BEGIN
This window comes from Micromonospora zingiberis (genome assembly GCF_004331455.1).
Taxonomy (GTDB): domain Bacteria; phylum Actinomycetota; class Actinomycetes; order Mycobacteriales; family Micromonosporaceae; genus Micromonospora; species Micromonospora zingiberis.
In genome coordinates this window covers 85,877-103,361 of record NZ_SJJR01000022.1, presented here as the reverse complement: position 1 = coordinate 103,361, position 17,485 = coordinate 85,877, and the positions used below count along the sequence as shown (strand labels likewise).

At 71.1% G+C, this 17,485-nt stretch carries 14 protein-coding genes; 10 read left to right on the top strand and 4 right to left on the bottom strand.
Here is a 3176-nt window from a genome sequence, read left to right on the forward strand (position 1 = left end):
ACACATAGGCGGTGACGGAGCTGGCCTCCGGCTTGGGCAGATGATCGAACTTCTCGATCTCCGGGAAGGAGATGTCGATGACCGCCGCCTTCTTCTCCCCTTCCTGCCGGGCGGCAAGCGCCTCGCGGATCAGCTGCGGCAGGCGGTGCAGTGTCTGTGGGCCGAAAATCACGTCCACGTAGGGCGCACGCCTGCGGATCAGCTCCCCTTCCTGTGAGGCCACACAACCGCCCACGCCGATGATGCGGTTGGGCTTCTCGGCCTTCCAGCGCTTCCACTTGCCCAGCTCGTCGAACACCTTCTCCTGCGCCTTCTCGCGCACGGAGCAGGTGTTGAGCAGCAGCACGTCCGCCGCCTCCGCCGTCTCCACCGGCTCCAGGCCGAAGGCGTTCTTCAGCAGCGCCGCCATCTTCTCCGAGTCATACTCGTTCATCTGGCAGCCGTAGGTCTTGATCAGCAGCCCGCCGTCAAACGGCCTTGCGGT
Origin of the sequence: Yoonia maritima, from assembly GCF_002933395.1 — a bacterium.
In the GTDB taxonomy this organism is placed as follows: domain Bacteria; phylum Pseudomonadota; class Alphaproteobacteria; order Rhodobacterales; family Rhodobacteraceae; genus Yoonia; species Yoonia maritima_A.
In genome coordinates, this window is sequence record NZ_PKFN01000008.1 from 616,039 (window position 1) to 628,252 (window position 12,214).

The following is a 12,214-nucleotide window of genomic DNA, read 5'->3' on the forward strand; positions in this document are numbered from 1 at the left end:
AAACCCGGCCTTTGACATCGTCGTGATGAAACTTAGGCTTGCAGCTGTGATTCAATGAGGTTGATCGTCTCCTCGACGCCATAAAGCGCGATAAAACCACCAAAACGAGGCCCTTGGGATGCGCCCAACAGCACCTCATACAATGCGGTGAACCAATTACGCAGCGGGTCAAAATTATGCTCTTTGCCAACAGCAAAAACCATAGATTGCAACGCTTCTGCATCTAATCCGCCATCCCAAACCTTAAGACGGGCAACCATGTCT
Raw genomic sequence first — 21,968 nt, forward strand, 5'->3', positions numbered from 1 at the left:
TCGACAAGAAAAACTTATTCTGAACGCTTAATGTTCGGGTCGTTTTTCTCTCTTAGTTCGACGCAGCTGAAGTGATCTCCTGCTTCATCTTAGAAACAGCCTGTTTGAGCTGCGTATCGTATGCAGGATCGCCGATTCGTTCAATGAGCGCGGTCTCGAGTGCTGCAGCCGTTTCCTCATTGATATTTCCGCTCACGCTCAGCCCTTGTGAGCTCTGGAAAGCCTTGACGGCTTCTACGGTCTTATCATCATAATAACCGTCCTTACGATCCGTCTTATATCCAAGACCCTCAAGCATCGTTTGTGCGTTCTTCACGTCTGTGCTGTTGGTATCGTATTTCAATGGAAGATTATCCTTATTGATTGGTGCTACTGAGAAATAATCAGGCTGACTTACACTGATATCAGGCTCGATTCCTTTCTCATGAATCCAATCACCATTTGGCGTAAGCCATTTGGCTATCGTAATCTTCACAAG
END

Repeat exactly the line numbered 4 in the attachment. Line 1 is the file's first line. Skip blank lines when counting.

At 71.1% G+C, this 17,485-nt stretch carries 14 protein-coding genes; 10 read left to right on the top strand and 4 right to left on the bottom strand.